First, successive governments have failed to grasp the wider benefits of the leg to Leeds – there would then be scope to build a spur off the East Coast Main Line to Doncaster Sheffield Airport for freight and passengers.
Second, the urgency of the latest submission from political and business leaders is a clear acknowledgement that this region has not pressed its case effectively in the past despite HS2 being launched here in October 2014.
Third, there’s the question of trust – and whether the Government is sincere about its ‘levelling up’ agenda and the commitments made to ‘red wall’ voters at the last election. This saw Boris Johnson commit to HS2, subject to a review, which, in turn, endorsed high-speed rail early last year.
This appeared to stay unchanged – the PM told MPs on February 10 this year: “I can certainly confirm that we are going to develop the eastern leg as well as the whole of the HS2.”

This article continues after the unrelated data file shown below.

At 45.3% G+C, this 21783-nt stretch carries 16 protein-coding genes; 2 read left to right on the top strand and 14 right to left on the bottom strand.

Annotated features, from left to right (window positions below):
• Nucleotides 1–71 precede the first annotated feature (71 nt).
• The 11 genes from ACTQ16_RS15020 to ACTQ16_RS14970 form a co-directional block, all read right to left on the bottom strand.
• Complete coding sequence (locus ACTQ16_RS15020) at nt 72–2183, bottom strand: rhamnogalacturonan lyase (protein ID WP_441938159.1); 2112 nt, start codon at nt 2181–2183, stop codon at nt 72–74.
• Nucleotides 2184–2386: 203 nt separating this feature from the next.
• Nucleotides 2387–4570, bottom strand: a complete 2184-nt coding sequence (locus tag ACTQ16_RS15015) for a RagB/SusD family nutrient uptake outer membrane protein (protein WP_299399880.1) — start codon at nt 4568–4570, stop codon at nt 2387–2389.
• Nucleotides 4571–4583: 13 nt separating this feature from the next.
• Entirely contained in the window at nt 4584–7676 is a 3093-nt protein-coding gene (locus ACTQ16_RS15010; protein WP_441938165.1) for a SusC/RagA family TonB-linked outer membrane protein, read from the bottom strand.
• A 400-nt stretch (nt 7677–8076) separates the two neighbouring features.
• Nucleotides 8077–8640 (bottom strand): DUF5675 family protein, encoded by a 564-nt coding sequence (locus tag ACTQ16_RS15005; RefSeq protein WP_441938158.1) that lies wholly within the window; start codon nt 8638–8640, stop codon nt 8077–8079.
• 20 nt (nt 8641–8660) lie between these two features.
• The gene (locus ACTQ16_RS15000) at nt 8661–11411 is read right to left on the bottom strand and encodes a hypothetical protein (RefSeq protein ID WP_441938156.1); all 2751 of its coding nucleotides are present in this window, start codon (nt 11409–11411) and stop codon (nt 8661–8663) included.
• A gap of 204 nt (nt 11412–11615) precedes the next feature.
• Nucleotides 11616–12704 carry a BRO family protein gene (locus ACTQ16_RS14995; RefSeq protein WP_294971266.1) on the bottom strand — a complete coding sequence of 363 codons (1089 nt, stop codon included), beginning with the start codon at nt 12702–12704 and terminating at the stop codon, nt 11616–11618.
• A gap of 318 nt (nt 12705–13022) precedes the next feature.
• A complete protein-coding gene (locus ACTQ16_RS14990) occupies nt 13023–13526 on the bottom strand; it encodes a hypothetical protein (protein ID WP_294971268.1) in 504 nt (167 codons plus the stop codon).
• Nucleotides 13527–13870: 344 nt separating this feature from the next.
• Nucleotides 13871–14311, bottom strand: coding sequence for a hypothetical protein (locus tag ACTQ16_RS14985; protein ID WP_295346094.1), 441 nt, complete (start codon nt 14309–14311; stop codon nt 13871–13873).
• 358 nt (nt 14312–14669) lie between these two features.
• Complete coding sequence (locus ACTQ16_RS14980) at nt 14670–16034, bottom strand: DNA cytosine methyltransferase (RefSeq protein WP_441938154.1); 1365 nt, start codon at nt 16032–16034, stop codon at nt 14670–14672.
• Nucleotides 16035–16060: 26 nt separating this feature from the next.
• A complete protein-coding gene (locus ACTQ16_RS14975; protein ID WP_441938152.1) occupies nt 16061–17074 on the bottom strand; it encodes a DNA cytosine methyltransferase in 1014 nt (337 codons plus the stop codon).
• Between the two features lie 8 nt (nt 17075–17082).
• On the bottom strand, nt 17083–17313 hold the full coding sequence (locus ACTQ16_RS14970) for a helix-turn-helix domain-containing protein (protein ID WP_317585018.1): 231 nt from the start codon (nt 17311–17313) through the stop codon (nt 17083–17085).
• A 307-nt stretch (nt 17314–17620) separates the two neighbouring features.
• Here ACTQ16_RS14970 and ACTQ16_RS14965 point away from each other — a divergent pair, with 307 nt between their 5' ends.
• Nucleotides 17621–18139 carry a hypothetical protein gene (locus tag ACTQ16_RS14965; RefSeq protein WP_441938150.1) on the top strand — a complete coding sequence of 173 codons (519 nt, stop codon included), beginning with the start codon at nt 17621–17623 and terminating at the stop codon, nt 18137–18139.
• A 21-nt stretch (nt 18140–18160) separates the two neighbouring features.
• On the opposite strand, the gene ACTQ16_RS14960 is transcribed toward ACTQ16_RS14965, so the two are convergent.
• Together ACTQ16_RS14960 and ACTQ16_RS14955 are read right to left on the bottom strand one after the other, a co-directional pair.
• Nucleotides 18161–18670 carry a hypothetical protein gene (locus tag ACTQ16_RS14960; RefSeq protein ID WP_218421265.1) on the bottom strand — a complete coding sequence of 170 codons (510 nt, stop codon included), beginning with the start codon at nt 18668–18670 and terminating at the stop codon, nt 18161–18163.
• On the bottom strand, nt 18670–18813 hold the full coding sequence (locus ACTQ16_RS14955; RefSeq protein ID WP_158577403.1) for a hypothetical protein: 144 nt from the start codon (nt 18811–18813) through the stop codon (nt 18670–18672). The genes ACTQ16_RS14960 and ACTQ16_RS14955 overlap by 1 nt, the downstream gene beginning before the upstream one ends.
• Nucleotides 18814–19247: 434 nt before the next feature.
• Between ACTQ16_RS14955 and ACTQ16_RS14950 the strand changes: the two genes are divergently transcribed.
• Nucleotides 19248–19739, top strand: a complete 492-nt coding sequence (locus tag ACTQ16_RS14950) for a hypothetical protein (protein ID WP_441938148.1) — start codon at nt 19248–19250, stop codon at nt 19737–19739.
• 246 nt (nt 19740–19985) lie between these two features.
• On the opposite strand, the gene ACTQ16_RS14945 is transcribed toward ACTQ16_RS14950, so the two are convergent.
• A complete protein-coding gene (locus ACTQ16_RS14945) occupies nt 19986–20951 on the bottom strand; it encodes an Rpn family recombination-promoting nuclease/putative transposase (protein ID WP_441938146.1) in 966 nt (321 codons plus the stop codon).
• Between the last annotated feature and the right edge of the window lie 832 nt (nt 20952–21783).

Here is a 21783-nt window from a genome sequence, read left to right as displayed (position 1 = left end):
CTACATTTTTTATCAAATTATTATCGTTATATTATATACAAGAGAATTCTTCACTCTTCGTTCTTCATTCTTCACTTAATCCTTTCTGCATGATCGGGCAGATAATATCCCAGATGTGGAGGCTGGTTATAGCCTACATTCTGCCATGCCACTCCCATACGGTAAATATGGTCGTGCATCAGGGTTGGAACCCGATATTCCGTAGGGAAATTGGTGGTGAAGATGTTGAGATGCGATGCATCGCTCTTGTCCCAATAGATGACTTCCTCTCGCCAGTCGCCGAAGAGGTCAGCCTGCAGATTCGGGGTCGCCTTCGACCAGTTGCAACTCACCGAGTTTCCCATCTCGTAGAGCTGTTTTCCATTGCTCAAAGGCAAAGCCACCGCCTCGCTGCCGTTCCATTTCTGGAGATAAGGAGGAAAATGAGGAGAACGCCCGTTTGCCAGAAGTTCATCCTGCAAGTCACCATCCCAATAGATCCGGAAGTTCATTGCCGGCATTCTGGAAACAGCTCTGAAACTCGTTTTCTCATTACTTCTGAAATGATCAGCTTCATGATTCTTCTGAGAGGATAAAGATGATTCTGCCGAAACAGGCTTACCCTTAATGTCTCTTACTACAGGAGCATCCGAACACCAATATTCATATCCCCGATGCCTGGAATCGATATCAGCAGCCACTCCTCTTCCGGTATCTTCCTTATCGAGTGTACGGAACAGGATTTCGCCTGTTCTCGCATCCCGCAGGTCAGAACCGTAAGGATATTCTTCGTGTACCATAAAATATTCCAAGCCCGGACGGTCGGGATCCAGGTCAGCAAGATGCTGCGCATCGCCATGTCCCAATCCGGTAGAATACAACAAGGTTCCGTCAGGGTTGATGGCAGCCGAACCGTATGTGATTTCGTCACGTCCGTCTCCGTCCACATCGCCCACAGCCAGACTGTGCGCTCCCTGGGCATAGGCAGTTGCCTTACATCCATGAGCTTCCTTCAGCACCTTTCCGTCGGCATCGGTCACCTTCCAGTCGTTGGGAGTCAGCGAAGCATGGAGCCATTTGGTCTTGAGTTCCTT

More recently, Transport Secretary Grant Shapps said in late May: “We are going to complete HS2 and include HS2 on the eastern leg to Leeds.”
What is new, however, is the volume of off-the-record briefings from Whitehall ‘sources’ suggesting that the Leeds to Birmingham leg of HS2 will be scrapped in the near future.
And the fact that Ministers have not denied these reports is as ominous as a scenario that could soon see London, Birmingham and Manchester served by both a recently modernised West Coast Main Line and HS2 while this side of the Pennines has to make do with a patched up East Coast Main Line and insufficient capacity to run sufficient trains.
The question is whether this week’s intervention by leaders here is, in fact, just in time to stop the political equivalent of the Great Train Robbery.
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